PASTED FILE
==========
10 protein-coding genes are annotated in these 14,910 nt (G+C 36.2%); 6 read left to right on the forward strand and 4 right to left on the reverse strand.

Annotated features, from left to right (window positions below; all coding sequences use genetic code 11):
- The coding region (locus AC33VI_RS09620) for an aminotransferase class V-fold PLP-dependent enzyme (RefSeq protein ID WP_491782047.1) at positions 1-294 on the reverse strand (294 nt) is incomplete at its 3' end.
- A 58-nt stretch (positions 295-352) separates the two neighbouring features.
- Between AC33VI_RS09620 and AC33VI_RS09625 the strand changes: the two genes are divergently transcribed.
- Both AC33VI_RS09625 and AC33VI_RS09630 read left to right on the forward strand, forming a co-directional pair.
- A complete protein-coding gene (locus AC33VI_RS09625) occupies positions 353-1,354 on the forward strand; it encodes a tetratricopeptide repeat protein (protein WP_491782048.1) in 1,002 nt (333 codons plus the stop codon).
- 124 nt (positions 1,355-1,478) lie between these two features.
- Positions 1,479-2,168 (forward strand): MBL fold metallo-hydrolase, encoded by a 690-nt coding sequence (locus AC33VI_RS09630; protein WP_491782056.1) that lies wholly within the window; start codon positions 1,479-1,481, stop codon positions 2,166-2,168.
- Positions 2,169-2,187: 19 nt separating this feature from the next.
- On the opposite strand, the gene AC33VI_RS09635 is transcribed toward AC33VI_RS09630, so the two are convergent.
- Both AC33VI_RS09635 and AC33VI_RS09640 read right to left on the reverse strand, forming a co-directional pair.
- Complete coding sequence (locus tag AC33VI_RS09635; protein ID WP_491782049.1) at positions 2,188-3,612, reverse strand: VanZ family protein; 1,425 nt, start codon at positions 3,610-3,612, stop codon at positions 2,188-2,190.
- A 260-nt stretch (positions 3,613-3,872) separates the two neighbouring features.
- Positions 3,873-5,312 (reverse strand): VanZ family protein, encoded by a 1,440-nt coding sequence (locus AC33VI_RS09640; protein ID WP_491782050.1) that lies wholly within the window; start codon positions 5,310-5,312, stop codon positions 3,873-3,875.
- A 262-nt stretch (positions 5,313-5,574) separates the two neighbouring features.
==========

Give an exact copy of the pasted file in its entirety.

10 protein-coding genes are annotated in these 14,910 nt (G+C 36.2%); 6 read left to right on the forward strand and 4 right to left on the reverse strand.

Annotated features, from left to right (window positions below; all coding sequences use genetic code 11):
- The coding region (locus AC33VI_RS09620) for an aminotransferase class V-fold PLP-dependent enzyme (RefSeq protein ID WP_491782047.1) at positions 1-294 on the reverse strand (294 nt) is incomplete at its 3' end.
- A 58-nt stretch (positions 295-352) separates the two neighbouring features.
- Between AC33VI_RS09620 and AC33VI_RS09625 the strand changes: the two genes are divergently transcribed.
- Both AC33VI_RS09625 and AC33VI_RS09630 read left to right on the forward strand, forming a co-directional pair.
- A complete protein-coding gene (locus AC33VI_RS09625) occupies positions 353-1,354 on the forward strand; it encodes a tetratricopeptide repeat protein (protein WP_491782048.1) in 1,002 nt (333 codons plus the stop codon).
- 124 nt (positions 1,355-1,478) lie between these two features.
- Positions 1,479-2,168 (forward strand): MBL fold metallo-hydrolase, encoded by a 690-nt coding sequence (locus AC33VI_RS09630; protein WP_491782056.1) that lies wholly within the window; start codon positions 1,479-1,481, stop codon positions 2,166-2,168.
- Positions 2,169-2,187: 19 nt separating this feature from the next.
- On the opposite strand, the gene AC33VI_RS09635 is transcribed toward AC33VI_RS09630, so the two are convergent.
- Both AC33VI_RS09635 and AC33VI_RS09640 read right to left on the reverse strand, forming a co-directional pair.
- Complete coding sequence (locus tag AC33VI_RS09635; protein ID WP_491782049.1) at positions 2,188-3,612, reverse strand: VanZ family protein; 1,425 nt, start codon at positions 3,610-3,612, stop codon at positions 2,188-2,190.
- A 260-nt stretch (positions 3,613-3,872) separates the two neighbouring features.
- Positions 3,873-5,312 (reverse strand): VanZ family protein, encoded by a 1,440-nt coding sequence (locus AC33VI_RS09640; protein ID WP_491782050.1) that lies wholly within the window; start codon positions 5,310-5,312, stop codon positions 3,873-3,875.
- A 262-nt stretch (positions 5,313-5,574) separates the two neighbouring features.